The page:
Spain Won’t Ask For Aid – Yet. Still A Few Days of Selling – Keep Shorts On A Tight Leash

September 27, 2012
Author: Peter Stolcers, Founder of OneOption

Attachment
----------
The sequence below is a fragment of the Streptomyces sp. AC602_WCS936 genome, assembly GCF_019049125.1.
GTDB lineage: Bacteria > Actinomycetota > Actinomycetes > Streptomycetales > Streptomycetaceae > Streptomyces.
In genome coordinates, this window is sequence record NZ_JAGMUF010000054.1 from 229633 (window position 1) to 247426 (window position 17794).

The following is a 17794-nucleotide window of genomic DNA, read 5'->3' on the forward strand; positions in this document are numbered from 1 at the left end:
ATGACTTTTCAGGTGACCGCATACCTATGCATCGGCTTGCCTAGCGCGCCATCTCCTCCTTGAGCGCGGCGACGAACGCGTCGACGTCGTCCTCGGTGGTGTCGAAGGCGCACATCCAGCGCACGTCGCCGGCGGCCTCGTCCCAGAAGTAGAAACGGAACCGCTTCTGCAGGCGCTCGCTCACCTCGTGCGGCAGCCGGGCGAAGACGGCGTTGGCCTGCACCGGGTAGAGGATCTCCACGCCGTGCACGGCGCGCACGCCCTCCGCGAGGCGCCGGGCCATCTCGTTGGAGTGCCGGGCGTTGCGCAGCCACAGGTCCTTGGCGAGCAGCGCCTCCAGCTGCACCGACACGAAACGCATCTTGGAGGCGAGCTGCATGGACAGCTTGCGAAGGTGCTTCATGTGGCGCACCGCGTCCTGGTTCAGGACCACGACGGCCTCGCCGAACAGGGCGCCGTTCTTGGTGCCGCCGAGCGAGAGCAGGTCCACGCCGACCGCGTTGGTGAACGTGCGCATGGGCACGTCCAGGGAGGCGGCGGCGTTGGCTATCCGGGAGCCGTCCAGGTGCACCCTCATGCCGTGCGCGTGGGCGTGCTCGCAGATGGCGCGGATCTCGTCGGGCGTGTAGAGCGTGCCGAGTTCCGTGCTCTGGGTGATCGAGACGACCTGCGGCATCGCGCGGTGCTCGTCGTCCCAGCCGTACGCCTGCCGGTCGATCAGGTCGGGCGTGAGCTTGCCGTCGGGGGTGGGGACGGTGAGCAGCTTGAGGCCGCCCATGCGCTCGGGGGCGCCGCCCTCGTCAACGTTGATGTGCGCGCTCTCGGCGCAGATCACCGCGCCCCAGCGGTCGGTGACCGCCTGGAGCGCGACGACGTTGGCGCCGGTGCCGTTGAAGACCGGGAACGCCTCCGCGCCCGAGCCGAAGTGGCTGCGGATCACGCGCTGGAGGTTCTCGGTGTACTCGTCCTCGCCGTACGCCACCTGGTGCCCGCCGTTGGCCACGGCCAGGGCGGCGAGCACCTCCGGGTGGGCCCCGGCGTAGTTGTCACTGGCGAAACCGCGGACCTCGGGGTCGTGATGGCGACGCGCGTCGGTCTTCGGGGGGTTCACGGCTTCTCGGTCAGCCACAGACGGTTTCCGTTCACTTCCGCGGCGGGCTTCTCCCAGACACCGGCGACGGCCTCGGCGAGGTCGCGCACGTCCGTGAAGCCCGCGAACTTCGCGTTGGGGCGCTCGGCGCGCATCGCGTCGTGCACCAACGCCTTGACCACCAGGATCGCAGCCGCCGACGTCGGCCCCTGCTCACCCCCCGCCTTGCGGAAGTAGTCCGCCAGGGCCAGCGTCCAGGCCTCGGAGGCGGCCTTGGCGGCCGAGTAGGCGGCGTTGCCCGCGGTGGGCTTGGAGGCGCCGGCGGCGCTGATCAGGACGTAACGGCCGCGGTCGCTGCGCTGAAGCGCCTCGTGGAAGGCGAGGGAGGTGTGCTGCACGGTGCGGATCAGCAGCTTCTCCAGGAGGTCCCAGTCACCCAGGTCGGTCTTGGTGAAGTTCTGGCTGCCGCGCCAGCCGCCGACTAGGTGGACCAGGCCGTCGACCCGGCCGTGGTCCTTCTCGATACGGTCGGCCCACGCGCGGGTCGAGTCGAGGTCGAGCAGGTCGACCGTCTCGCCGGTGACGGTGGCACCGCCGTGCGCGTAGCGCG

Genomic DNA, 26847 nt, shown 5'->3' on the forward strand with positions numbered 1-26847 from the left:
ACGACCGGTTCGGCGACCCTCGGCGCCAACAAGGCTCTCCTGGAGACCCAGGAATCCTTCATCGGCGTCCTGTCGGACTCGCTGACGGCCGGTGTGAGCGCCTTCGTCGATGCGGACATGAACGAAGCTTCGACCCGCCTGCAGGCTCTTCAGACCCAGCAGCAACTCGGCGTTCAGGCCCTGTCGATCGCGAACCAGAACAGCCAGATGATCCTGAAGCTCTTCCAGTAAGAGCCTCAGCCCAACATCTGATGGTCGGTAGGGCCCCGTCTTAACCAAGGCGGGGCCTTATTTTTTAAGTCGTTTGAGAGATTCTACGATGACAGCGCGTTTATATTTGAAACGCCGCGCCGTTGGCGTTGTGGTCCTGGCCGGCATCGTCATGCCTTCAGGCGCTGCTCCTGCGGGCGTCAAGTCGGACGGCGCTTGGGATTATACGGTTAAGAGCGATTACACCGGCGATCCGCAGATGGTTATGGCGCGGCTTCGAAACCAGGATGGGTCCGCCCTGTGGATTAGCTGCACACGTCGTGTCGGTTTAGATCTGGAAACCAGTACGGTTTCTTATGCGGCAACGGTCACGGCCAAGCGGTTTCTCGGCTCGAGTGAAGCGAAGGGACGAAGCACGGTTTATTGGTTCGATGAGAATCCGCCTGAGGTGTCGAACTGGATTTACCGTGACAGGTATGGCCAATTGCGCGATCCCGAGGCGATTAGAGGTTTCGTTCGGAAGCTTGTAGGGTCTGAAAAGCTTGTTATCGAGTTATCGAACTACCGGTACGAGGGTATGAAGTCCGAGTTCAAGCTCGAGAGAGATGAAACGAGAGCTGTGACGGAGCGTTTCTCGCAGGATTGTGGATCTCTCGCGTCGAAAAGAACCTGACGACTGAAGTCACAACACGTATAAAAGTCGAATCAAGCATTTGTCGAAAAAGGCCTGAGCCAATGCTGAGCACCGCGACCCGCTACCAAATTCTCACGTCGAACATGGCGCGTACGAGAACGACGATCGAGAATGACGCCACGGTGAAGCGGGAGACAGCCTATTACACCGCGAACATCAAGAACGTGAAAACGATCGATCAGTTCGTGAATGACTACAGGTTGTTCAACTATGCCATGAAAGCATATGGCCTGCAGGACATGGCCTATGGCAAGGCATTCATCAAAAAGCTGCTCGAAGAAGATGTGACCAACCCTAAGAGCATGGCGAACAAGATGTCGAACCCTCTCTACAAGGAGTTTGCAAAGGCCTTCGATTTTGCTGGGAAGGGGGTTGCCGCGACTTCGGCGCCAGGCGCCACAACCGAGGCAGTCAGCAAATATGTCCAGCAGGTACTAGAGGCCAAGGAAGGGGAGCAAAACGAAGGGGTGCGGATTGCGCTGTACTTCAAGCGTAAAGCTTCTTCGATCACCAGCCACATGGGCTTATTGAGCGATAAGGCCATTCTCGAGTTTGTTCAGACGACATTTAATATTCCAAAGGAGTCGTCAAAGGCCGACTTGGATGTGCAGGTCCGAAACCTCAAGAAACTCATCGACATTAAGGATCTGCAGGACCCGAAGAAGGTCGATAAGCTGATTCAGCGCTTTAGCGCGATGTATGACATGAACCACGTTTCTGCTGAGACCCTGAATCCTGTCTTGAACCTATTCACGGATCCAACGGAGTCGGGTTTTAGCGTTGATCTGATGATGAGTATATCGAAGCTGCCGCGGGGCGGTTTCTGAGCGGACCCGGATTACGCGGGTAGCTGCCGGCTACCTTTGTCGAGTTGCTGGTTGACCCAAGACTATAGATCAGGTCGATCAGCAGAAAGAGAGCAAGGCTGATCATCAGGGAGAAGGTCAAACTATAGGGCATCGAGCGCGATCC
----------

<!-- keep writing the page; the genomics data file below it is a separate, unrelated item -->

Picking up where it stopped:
The market has been in a steady drift lower since the FOMC statement. Central banks have all their chips on the table and traders are searching for the next catalyst. A light round of profit-taking will flush bullish speculators out of the market and I believe we will probe for support for a few more days. US economic releases were weak this morning. Q2 GDP (final reading) decreased .4% and growth slowed to 1.3%. This was much worse than expected. Durable goods orders fell 13.2% and this one of the worst readings in many years. Major economic releases are scheduled next week. They include, ISM services/manufacturing, ADP, initial claims, retail sales and the Unemployment Report. These numbers will remind traders that economic conditions are fragile and the market will drift lower. Official PMIs will also be released. China's economic conditions are weakening and their largest steel producer will suspend output at one of its plants due to weak pricing. About 40% of China's iron our mines are off-line. The PBOC fears inflation and they have been slow to react. China's stock market is closed all next week for holiday and the selling pressure could build. Spain's Prime Minister will release the 2013 budget this morning. Pension reform and spending cuts are expected. Riots are breaking out across the country and unemployment is at 25%. Tomorrow, Spain will release the results of its bank stress test. Most analysts believe it will need $60 billion-$100 billion. If they do not request aid from the ECB right away, the market will grow impatient. PIIGS yields are inching higher and Spain's Prime Minister won't be able to wait until the elections in a few weeks. As far as the market is concerned, Europe's problems can temporarily be solved with a printing press. Spain will ask for aid and the ECB will grant it. Germany and France want Greece to stay in the EU and they will also come to terms. Bill Gross (largest bond fund manager in the world) is buying short-term Spanish debt. Credit concerns should remain subdued the rest of the year. Central banks are backstopping the market and Asset Managers don't want to miss a year-end rally. Any pullback will represent a buying opportunity. We are in risk on mode and assets will shift out of fixed income and into equities. Stock valuations are attractive and balance sheets are strong. Earnings season is two weeks away and it will provide the next catalyst. This should carry us through the election. Before 2013, politicians will strike a deal to postpone the fiscal cliff and that will push us higher into year end. We still have a few more days of weakness ahead. The market will find support at SPY $140. Major support is at $138 and I don't think we will get that low. The jobs reports won't be great, but they won't dampen spirits. I am long SPY puts and I will exit the position if the market rallies above SPY $144.50. If we don't get late day selling, I might take partial profits. I am just playing a quick little reversal and I don't want to get cute. If you are short, maintain tight stops. Swing traders, stay on the sidelines and wait for support. Line up your bullish candidates and get ready to buy this dip. I don't think the market will like Spain's budget and I think that the stress test will be worse than expected. They won't ask for a bailout and the market won't like it. Stocks will decline into the weekend and this next wave of selling will flush out bullish speculators. Official PMI's will be released Monday and that will also weigh on the market. A low will be established and that support level should hold. Things don't always happen according to plan and that is why you need to maintain stops. The next big move will be higher. Be patient and buy the dip. . . image

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